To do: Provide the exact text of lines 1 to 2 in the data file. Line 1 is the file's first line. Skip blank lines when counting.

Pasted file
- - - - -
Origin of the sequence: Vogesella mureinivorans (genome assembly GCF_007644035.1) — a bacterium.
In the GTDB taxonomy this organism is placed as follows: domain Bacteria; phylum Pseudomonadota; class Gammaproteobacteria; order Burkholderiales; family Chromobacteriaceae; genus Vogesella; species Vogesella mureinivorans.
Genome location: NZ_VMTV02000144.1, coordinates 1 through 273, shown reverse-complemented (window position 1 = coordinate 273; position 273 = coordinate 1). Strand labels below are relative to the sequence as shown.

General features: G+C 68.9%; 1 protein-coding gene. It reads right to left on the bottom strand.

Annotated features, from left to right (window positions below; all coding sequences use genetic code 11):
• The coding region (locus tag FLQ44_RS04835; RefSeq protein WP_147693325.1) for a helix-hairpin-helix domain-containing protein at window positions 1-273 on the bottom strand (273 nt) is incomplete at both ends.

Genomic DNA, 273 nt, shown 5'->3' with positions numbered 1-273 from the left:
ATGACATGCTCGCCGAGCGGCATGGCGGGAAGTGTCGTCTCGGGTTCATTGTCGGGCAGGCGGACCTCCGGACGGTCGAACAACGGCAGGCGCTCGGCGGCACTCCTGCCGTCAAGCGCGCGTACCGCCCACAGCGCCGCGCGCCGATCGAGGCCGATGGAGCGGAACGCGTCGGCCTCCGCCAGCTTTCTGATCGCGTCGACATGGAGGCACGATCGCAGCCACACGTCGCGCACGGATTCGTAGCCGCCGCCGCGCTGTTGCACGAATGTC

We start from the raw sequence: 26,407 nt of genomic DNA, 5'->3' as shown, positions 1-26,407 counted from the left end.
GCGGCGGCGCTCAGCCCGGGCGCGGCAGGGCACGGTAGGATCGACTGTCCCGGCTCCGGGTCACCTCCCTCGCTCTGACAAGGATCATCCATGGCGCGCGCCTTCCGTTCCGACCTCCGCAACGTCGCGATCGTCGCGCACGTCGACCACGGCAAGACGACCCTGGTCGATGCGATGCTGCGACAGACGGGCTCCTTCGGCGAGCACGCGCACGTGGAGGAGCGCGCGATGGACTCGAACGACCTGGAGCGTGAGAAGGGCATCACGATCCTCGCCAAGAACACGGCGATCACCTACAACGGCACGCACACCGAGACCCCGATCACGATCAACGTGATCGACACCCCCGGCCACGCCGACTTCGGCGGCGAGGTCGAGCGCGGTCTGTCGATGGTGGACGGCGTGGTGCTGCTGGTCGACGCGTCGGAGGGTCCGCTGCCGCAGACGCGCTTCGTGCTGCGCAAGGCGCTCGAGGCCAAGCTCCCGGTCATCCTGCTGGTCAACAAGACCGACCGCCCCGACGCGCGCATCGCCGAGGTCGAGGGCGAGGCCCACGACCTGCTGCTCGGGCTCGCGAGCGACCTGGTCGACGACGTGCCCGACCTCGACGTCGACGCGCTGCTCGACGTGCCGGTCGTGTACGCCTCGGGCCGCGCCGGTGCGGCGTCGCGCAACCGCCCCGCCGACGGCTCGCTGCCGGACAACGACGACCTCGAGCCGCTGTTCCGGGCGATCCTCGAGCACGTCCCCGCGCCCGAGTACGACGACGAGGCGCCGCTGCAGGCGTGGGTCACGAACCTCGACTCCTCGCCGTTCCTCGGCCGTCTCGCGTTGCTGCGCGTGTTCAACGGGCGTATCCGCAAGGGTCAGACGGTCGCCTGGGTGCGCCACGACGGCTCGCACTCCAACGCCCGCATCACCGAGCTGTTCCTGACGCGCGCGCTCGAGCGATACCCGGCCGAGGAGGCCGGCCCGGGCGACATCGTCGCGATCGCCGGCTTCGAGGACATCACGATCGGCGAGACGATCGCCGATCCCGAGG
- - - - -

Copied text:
Origin of the sequence: Vogesella mureinivorans (genome assembly GCF_007644035.1) — a bacterium.
In the GTDB taxonomy this organism is placed as follows: domain Bacteria; phylum Pseudomonadota; class Gammaproteobacteria; order Burkholderiales; family Chromobacteriaceae; genus Vogesella; species Vogesella mureinivorans.